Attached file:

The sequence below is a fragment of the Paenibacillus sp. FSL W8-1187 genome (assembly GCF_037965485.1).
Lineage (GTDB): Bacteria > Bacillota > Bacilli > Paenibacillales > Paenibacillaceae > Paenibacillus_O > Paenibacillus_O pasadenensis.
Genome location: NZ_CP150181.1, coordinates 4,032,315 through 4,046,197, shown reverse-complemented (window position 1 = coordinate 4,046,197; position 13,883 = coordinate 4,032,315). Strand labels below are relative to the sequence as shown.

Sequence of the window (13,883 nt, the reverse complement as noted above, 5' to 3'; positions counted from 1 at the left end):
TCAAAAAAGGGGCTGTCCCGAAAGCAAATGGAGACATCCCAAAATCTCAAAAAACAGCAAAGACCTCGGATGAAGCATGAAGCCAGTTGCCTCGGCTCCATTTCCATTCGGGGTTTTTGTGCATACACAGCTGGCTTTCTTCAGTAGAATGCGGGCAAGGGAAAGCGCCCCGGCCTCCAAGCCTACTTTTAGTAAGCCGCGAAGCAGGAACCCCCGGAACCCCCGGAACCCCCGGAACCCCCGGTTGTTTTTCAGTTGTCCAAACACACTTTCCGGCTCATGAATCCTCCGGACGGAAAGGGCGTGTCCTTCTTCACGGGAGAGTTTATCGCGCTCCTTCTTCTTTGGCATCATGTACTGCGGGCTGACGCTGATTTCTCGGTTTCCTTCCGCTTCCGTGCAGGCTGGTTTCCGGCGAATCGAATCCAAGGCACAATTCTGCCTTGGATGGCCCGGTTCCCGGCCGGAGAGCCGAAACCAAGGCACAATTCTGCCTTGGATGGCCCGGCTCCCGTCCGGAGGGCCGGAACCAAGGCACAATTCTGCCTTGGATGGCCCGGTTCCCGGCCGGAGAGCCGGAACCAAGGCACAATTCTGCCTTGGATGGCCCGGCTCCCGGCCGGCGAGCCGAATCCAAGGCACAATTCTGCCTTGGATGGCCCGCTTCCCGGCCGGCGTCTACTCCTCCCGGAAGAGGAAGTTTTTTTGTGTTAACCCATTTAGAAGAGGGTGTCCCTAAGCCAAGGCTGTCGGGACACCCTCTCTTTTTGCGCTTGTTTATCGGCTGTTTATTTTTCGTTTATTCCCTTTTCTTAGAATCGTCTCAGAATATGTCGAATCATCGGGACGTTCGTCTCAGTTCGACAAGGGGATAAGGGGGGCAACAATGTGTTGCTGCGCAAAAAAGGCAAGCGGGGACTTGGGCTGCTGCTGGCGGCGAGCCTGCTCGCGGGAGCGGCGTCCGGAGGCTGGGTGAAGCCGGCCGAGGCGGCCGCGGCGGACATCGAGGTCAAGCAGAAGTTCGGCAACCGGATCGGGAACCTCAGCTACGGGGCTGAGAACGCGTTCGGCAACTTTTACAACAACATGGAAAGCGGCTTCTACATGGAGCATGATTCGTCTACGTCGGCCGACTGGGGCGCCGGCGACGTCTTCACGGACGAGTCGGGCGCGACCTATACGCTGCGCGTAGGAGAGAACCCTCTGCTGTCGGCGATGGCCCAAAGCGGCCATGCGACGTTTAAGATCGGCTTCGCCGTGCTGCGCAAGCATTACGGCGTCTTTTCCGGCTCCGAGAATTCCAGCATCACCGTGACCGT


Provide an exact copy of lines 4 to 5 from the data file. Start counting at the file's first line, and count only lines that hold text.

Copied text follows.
Sequence of the window (13,883 nt, the reverse complement as noted above, 5' to 3'; positions counted from 1 at the left end):
TCAAAAAAGGGGCTGTCCCGAAAGCAAATGGAGACATCCCAAAATCTCAAAAAACAGCAAAGACCTCGGATGAAGCATGAAGCCAGTTGCCTCGGCTCCATTTCCATTCGGGGTTTTTGTGCATACACAGCTGGCTTTCTTCAGTAGAATGCGGGCAAGGGAAAGCGCCCCGGCCTCCAAGCCTACTTTTAGTAAGCCGCGAAGCAGGAACCCCCGGAACCCCCGGAACCCCCGGAACCCCCGGTTGTTTTTCAGTTGTCCAAACACACTTTCCGGCTCATGAATCCTCCGGACGGAAAGGGCGTGTCCTTCTTCACGGGAGAGTTTATCGCGCTCCTTCTTCTTTGGCATCATGTACTGCGGGCTGACGCTGATTTCTCGGTTTCCTTCCGCTTCCGTGCAGGCTGGTTTCCGGCGAATCGAATCCAAGGCACAATTCTGCCTTGGATGGCCCGGTTCCCGGCCGGAGAGCCGAAACCAAGGCACAATTCTGCCTTGGATGGCCCGGCTCCCGTCCGGAGGGCCGGAACCAAGGCACAATTCTGCCTTGGATGGCCCGGTTCCCGGCCGGAGAGCCGGAACCAAGGCACAATTCTGCCTTGGATGGCCCGGCTCCCGGCCGGCGAGCCGAATCCAAGGCACAATTCTGCCTTGGATGGCCCGCTTCCCGGCCGGCGTCTACTCCTCCCGGAAGAGGAAGTTTTTTTGTGTTAACCCATTTAGAAGAGGGTGTCCCTAAGCCAAGGCTGTCGGGACACCCTCTCTTTTTGCGCTTGTTTATCGGCTGTTTATTTTTCGTTTATTCCCTTTTCTTAGAATCGTCTCAGAATATGTCGAATCATCGGGACGTTCGTCTCAGTTCGACAAGGGGATAAGGGGGGCAACAATGTGTTGCTGCGCAAAAAAGGCAAGCGGGGACTTGGGCTGCTGCTGGCGGCGAGCCTGCTCGCGGGAGCGGCGTCCGGAGGCTGGGTGAAGCCGGCCGAGGCGGCCGCGGCGGACATCGAGGTCAAGCAGAAGTTCGGCAACCGGATCGGGAACCTCAGCTACGGGGCTGAGAACGCGTTCGGCAACTTTTACAACAACATGGAAAGCGGCTTCTACATGGAGCATGATTCGTCTACGTCGGCCGACTGGGGCGCCGGCGACGTCTTCACGGACGAGTCGGGCGCGACCTATACGCTGCGCGTAGGAGAGAACCCTCTGCTGTCGGCGATGGCCCAAAGCGGCCATGCGACGTTTAAGATCGGCTTCGCCGTGCTGCGCAAGCATTACGGCGTCTTTTCCGGCTCCGAGAATTCCAGCATCACCGTGACCGT